Edinburgh’s oldest independent music school would move into the historic Old Royal High School under plans put forward by campaigners fighting its conversion into a luxury hotel. St. Mary’s Music School has emerged as the favourite candidate of the Royal High School Preservation Trust, a new charity formed to resist proposals for a six star hotel on the site.
The idea would offer an alternative to developer Duddingston House Properties’ vision to turn the empty building into the most luxurious hotel in Scotland.
Duddingston House want to add two modern wings to the main body of the A-listed Neoclassical building, which critics say is equivalent to “putting Mickey Mouse ears on the Mona Lisa.”
The school was founded in 1880 and trains the choir of St Mary’s Episcopal Cathedral in the city. Last night’s proposal for St. Mary’s to take up residence at the site was described as an “unexpected but welcome development” for the school, with one supporter hailing the two institutions as “a perfect fit”.
One inside source said: “What is being proposed is a school within a school. What could be more appropriate?”
“It works extremely well and uses the listed building brilliantly.
“There is a small concert hall in the centre, there are practice rooms in the two big anterooms, there are classrooms.”
A spokeswoman for St. Mary’s confirmed that the school had been actively seeking a building with space for teaching and performance.
She said: “The board is actively considering whether this should be an extension of our existing premises or a move to another building in Edinburgh.”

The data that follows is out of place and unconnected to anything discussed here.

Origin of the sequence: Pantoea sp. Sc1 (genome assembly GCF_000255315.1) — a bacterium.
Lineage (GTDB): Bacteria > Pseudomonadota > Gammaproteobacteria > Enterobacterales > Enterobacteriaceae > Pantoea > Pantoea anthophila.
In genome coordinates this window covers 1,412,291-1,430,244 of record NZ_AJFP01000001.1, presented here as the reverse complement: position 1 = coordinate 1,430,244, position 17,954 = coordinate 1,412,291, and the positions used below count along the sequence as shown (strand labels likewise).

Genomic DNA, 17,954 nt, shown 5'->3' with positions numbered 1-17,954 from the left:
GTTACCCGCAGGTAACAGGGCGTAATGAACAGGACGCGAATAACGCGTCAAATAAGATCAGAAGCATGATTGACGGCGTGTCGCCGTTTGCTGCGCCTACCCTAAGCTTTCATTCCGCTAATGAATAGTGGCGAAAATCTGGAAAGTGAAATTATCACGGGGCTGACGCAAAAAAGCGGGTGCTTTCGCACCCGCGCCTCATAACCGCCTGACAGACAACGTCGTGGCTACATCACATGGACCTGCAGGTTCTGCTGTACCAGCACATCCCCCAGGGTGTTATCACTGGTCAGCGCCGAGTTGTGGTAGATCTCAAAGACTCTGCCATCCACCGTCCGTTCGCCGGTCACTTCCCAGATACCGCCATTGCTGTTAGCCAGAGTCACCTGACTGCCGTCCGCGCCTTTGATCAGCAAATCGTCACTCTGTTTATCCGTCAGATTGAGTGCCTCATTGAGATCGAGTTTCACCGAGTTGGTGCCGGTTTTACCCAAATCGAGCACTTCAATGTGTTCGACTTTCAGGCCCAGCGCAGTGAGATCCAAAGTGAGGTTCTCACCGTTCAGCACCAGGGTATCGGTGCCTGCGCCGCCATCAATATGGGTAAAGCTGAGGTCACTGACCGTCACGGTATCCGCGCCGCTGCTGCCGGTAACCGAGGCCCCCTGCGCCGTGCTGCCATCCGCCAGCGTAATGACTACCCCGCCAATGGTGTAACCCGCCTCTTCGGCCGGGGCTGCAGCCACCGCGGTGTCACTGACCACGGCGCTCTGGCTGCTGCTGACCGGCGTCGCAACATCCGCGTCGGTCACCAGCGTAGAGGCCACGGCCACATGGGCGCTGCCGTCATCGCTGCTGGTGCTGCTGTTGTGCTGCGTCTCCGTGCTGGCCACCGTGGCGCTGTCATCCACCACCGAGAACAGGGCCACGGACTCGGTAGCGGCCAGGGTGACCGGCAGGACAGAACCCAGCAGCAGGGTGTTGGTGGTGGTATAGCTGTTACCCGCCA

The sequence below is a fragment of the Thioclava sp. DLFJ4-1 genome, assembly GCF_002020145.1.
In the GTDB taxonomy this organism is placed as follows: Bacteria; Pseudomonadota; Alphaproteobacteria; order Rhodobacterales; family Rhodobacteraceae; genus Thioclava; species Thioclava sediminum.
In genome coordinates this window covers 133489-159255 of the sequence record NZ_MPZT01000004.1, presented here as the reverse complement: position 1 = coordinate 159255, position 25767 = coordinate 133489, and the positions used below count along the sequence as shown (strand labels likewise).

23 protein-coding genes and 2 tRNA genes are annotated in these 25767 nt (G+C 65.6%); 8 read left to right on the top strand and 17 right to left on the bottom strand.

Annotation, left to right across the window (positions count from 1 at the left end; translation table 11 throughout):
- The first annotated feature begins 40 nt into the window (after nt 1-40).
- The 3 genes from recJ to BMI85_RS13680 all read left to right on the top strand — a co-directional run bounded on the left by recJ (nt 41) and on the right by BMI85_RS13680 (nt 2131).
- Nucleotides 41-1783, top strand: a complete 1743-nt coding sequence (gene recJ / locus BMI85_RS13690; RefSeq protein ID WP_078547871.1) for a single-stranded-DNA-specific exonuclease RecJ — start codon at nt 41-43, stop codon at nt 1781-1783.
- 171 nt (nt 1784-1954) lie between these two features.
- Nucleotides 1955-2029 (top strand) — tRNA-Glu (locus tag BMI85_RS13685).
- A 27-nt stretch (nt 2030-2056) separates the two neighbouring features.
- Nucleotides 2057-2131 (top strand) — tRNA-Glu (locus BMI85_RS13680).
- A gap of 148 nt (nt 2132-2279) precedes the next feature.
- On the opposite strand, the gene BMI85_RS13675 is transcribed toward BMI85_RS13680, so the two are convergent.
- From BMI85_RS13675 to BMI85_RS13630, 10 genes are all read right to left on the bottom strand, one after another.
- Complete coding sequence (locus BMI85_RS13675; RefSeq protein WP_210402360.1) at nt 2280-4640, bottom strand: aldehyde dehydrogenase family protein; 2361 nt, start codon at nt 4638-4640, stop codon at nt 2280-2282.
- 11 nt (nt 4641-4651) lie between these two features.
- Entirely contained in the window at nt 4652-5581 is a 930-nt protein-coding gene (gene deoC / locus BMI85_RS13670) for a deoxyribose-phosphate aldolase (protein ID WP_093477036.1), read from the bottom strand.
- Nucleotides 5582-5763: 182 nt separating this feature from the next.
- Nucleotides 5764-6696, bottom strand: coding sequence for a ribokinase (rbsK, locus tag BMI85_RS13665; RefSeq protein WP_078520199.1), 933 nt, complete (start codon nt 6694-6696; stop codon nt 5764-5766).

“The possibility that the school could move to the former Royal High School building is an unexpected development but a welcome one.”
Edinburgh council - which owns the building which has been without a settled use for decades - has already granted developers a 125 year lease on the property, but it is conditional on their proposal gaining planning approval.
The Royal High School Preservation Trust was created after a rowdy public meeting in February of this year, when 300 residents gathered at a hearing to criticise the hotel plans.
A source from the trust said: “The aim first and foremost is to protect and preserve the building. If the music school wasn’t in the frame, the trust would be looking for another sustainable use.”
Neil Baxter, secretary of the Royal Incorporation of Architects in Scotland, said: “There are two viable options on the table and that gives Edinburgh city council a challenge.
“After many decades it seems likely that this hugely important building will be brought back to life, reinvigorating a part of the city centre which has been too long neglected.”